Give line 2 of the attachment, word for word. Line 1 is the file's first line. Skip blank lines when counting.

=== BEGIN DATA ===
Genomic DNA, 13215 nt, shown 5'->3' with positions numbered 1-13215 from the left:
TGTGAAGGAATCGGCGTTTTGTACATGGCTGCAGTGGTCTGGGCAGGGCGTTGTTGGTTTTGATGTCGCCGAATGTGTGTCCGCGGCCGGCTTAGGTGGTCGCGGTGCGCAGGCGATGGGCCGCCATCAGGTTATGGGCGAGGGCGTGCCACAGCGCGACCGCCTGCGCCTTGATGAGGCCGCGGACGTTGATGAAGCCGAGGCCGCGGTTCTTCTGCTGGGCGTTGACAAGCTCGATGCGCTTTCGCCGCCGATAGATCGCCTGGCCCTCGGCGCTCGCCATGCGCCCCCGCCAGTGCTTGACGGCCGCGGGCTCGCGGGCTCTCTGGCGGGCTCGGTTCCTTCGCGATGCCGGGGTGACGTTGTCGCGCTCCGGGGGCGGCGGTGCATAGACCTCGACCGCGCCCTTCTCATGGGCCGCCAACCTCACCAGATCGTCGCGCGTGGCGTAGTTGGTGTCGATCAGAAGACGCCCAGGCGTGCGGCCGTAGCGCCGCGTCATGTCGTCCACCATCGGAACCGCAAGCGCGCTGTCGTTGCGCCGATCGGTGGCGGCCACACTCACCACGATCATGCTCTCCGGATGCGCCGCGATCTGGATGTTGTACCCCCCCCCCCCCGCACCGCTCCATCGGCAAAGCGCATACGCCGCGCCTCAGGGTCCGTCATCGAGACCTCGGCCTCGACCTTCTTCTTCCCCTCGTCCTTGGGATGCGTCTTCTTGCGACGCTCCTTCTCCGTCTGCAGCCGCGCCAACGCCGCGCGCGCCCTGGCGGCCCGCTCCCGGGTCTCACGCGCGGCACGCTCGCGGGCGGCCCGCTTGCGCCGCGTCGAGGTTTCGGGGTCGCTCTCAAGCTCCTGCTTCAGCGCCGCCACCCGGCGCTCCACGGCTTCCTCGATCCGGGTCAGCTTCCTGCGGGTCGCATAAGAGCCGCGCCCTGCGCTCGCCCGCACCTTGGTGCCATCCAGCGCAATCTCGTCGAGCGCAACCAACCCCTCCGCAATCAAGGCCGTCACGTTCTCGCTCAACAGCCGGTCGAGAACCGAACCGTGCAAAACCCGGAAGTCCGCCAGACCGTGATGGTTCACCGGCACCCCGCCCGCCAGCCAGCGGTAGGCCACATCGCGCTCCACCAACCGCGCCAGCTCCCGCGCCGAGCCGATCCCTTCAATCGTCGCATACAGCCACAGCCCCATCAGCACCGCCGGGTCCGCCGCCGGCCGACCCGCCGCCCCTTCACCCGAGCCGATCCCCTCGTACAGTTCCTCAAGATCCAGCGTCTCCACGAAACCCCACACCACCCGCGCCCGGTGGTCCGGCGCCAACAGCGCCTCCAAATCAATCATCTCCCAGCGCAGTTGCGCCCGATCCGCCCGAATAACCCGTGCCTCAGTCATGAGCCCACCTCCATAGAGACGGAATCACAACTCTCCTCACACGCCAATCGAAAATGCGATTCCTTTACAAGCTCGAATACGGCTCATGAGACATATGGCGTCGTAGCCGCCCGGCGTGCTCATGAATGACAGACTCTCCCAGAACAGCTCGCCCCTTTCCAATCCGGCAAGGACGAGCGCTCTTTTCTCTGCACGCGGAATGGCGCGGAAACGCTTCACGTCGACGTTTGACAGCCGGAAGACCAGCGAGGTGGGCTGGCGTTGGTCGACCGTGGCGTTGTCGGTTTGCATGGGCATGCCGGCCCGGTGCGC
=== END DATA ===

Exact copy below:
TGTGAAGGAATCGGCGTTTTGTACATGGCTGCAGTGGTCTGGGCAGGGCGTTGTTGGTTTTGATGTCGCCGAATGTGTGTCCGCGGCCGGCTTAGGTGGTCGCGGTGCGCAGGCGATGGGCCGCCATCAGGTTATGGGCGAGGGCGTGCCACAGCGCGACCGCCTGCGCCTTGATGAGGCCGCGGACGTTGATGAAGCCGAGGCCGCGGTTCTTCTGCTGGGCGTTGACAAGCTCGATGCGCTTTCGCCGCCGATAGATCGCCTGGCCCTCGGCGCTCGCCATGCGCCCCCGCCAGTGCTTGACGGCCGCGGGCTCGCGGGCTCTCTGGCGGGCTCGGTTCCTTCGCGATGCCGGGGTGACGTTGTCGCGCTCCGGGGGCGGCGGTGCATAGACCTCGACCGCGCCCTTCTCATGGGCCGCCAACCTCACCAGATCGTCGCGCGTGGCGTAGTTGGTGTCGATCAGAAGACGCCCAGGCGTGCGGCCGTAGCGCCGCGTCATGTCGTCCACCATCGGAACCGCAAGCGCGCTGTCGTTGCGCCGATCGGTGGCGGCCACACTCACCACGATCATGCTCTCCGGATGCGCCGCGATCTGGATGTTGTACCCCCCCCCCCCCGCACCGCTCCATCGGCAAAGCGCATACGCCGCGCCTCAGGGTCCGTCATCGAGACCTCGGCCTCGACCTTCTTCTTCCCCTCGTCCTTGGGATGCGTCTTCTTGCGACGCTCCTTCTCCGTCTGCAGCCGCGCCAACGCCGCGCGCGCCCTGGCGGCCCGCTCCCGGGTCTCACGCGCGGCACGCTCGCGGGCGGCCCGCTTGCGCCGCGTCGAGGTTTCGGGGTCGCTCTCAAGCTCCTGCTTCAGCGCCGCCACCCGGCGCTCCACGGCTTCCTCGATCCGGGTCAGCTTCCTGCGGGTCGCATAAGAGCCGCGCCCTGCGCTCGCCCGCACCTTGGTGCCATCCAGCGCAATCTCGTCGAGCGCAACCAACCCCTCCGCAATCAAGGCCGTCACGTTCTCGCTCAACAGCCGGTCGAGAACCGAACCGTGCAAAACCCGGAAGTCCGCCAGACCGTGATGGTTCACCGGCACCCCGCCCGCCAGCCAGCGGTAGGCCACATCGCGCTCCACCAACCGCGCCAGCTCCCGCGCCGAGCCGATCCCTTCAATCGTCGCATACAGCCACAGCCCCATCAGCACCGCCGGGTCCGCCGCCGGCCGACCCGCCGCCCCTTCACCCGAGCCGATCCCCTCGTACAGTTCCTCAAGATCCAGCGTCTCCACGAAACCCCACACCACCCGCGCCCGGTGGTCCGGCGCCAACAGCGCCTCCAAATCAATCATCTCCCAGCGCAGTTGCGCCCGATCCGCCCGAATAACCCGTGCCTCAGTCATGAGCCCACCTCCATAGAGACGGAATCACAACTCTCCTCACACGCCAATCGAAAATGCGATTCCTTTACAAGCTCGAATACGGCTCATGAGACATATGGCGTCGTAGCCGCCCGGCGTGCTCATGAATGACAGACTCTCCCAGAACAGCTCGCCCCTTTCCAATCCGGCAAGGACGAGCGCTCTTTTCTCTGCACGCGGAATGGCGCGGAAACGCTTCACGTCGACGTTTGACAGCCGGAAGACCAGCGAGGTGGGCTGGCGTTGGTCGACCGTGGCGTTGTCGGTTTGCATGGGCATGCCGGCCCGGTGCGC